Have humans been using make-up since the 5th millennium BC?

Content analysis of miniature ceramic bottles suggests lead-based cosmetics were used by Stone Age Europeans long before Ancient Egyptians adopted make-up

It was thought that the first use of lead-based compounds as pigments in cosmetics occurred in Mesopotamia and Egypt in the late 4th millennium BC.

Ancient Europe was comparatively late to the make-up game, with the earliest previously-discovered formulations dating to around the 2nd millennium BC.

However, content analysis of miniature ceramic bottles found in modern-day Slovenia suggests that such practices could have been carried out as early as the second half of the 5th millennium BC – pushing back the use of cosmetics in Europe by two millennia.

In a study published by Bine Kramberger et al. in August’s Journal of Archaeological Science: Reports, 14 Late Stone Age and Early Chalcolithic bottles were tested, with cerussite (lead carbonate) identified as the main component of a white material found in one bottle, while visible residues in two other bottles were found to be the lead minerals plumbogummite and pyromorphite.

The further use of lipid analysis identifying beeswax in three of the vessels, together with lead minerals in the same vessels, the researchers said, suggests that the small bottles could have been used to carry rudimentary pigmented cosmetics or medicines, in a similar fashion to the known use of lead-based cosmetics in ancient Mesopotamia and Egypt, only much earlier.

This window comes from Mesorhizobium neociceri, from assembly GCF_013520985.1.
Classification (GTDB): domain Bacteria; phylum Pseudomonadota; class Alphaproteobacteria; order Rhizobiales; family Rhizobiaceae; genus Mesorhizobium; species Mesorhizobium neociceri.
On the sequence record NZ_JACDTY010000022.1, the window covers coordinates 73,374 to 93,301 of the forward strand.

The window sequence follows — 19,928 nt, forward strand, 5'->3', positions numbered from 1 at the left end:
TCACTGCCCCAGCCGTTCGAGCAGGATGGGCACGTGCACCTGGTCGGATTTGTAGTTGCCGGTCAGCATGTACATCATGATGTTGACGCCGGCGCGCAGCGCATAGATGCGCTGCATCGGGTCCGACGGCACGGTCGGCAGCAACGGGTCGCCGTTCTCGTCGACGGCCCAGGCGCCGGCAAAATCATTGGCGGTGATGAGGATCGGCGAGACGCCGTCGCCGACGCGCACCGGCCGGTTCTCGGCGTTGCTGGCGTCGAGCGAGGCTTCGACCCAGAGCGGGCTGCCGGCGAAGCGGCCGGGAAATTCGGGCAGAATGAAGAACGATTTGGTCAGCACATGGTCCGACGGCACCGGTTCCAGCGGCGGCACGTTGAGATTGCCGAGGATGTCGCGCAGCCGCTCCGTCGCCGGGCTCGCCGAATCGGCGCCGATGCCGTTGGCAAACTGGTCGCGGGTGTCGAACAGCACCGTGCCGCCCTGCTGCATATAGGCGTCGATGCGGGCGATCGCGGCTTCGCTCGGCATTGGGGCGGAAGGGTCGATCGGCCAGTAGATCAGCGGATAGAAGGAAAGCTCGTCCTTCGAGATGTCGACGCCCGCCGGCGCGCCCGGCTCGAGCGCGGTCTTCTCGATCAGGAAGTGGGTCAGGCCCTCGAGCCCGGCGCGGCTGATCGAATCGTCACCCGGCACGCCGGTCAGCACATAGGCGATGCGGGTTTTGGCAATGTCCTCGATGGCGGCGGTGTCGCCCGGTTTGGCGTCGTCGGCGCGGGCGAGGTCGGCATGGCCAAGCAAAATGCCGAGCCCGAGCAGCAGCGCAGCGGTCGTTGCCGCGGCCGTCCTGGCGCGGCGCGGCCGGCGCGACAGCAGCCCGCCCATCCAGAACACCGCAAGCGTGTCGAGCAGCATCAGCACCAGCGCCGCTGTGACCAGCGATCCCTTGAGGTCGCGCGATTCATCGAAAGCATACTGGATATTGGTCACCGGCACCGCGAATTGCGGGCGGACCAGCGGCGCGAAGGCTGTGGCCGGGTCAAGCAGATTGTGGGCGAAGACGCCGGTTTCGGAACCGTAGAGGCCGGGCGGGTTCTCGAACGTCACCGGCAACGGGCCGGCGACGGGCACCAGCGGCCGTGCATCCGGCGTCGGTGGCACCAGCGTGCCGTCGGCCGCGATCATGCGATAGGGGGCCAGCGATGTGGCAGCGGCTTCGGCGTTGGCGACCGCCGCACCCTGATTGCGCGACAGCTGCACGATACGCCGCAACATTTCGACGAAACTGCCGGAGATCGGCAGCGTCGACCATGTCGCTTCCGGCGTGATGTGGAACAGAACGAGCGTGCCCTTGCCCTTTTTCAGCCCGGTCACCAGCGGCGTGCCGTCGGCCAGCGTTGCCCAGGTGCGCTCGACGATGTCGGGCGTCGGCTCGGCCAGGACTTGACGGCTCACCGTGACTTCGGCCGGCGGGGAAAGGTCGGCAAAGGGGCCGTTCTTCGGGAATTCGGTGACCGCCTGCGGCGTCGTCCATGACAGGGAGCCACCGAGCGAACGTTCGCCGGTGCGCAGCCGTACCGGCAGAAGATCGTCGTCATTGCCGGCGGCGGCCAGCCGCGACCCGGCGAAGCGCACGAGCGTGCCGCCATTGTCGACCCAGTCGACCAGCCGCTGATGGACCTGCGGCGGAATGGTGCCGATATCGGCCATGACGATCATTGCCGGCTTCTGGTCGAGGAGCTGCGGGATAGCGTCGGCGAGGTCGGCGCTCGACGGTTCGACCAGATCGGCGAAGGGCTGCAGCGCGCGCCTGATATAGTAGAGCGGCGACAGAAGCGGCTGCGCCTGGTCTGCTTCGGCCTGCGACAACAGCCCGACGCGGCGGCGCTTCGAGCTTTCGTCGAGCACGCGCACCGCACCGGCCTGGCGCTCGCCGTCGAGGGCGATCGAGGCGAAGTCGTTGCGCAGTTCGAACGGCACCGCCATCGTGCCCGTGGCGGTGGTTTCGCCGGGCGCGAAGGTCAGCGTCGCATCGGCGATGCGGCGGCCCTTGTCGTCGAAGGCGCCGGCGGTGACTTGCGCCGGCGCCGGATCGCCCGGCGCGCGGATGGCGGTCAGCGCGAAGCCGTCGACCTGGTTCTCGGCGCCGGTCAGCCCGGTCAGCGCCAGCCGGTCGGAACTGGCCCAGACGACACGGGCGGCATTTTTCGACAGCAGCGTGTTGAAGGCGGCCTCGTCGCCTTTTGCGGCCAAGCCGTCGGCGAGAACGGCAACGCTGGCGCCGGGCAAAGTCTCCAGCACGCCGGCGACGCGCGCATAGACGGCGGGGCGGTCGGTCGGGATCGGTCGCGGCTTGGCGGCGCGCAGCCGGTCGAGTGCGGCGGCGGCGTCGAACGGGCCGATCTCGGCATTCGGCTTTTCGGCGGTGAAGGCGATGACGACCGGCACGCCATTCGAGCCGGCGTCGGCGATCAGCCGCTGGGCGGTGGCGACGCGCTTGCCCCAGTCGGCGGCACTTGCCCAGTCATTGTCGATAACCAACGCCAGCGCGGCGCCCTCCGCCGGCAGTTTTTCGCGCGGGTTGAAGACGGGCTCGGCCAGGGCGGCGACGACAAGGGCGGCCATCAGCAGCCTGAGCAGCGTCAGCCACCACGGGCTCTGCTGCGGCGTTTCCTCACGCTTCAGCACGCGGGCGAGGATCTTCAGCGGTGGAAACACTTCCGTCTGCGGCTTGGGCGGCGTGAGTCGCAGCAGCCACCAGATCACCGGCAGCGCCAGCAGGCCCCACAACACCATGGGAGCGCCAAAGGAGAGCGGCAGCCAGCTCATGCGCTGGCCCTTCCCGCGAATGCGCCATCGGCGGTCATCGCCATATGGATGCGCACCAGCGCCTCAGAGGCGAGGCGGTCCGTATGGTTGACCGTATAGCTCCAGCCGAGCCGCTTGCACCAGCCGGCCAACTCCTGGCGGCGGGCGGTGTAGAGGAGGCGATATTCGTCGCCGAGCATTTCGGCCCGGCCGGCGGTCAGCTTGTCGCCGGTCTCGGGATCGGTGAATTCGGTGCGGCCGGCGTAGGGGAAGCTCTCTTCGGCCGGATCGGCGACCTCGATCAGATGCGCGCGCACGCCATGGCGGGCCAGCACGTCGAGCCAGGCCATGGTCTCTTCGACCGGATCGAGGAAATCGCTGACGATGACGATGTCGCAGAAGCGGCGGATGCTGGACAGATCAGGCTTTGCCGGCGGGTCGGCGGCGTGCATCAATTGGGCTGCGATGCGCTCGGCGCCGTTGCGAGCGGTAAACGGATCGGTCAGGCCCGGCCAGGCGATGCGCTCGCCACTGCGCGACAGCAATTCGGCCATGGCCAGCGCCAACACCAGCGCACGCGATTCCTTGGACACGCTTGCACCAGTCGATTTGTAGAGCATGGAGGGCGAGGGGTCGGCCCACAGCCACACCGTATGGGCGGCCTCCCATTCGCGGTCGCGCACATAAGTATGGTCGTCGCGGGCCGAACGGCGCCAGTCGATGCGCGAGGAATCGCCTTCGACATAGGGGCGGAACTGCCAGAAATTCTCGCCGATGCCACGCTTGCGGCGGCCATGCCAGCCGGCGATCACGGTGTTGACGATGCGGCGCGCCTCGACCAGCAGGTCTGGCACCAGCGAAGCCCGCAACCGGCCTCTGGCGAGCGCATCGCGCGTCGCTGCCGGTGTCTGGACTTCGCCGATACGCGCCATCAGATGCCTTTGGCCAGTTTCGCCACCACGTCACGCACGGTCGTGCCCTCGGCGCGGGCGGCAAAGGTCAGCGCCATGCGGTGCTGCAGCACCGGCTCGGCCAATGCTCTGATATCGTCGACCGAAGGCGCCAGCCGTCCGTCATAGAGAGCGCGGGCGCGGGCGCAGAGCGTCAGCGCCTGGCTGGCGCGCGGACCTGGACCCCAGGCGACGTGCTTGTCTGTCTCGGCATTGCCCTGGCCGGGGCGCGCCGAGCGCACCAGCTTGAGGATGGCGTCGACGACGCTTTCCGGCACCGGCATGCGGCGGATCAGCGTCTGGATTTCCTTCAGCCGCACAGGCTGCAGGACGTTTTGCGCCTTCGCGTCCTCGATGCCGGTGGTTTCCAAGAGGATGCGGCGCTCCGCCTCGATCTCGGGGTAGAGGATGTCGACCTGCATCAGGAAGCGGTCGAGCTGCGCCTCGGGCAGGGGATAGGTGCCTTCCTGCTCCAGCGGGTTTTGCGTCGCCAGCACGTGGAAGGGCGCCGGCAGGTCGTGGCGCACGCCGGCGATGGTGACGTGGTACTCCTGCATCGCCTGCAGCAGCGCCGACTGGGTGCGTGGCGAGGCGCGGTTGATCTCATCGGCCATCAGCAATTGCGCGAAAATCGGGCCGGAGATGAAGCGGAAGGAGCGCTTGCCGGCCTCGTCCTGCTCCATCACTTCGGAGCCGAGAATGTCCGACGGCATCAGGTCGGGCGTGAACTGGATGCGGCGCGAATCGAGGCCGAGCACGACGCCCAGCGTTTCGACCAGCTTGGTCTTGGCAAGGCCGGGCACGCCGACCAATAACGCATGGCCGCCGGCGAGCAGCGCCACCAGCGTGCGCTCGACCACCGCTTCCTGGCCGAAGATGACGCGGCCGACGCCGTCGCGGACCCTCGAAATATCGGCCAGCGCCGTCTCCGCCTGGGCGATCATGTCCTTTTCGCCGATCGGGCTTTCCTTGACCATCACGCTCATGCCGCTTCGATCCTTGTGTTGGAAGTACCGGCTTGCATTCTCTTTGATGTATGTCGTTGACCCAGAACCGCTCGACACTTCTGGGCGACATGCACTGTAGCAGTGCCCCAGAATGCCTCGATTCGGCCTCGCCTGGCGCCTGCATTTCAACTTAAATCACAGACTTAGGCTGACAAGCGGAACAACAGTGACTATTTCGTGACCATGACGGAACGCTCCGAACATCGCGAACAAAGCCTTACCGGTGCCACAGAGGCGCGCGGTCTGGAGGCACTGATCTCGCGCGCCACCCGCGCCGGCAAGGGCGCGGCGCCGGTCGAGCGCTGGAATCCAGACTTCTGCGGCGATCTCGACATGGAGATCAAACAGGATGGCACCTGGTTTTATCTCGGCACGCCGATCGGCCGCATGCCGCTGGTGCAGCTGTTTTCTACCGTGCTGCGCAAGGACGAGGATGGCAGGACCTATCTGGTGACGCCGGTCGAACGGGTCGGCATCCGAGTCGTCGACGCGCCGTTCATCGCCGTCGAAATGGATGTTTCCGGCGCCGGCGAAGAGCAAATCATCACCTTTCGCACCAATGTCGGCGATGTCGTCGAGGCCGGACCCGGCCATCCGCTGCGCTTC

Traces of other potential cosmetic bases, including plant oil and animal fat, were also discovered.

The first vessel was discovered by Kramberger, an archaeologist at the Institute for the Protection of Cultural Heritage of Slovenia, in 2014, in Zgornje Radvanje, Slovenia – a site once populated by the Lasinja people, who were descendants of hunter-gatherers in Western Europe.

More than 100 similar bottles have since been unearthed around the southeastern foothills of the Alps (attributed to the Lasinja) and the central Balkans, once home to the Vinča culture.

Due to their size, they were originally assumed to be children’s toys, or to have been used for their symbolic value.

Holes in the vessels’ necks indicate that they were tied with string or leather to be worn around the neck or waist.

While the researchers noted that the sample size tested was not enough to support a broad hypothesis, they believe it is likely that the bottles were used as containers for valuable materials – like early cosmetics – rather than as toys.

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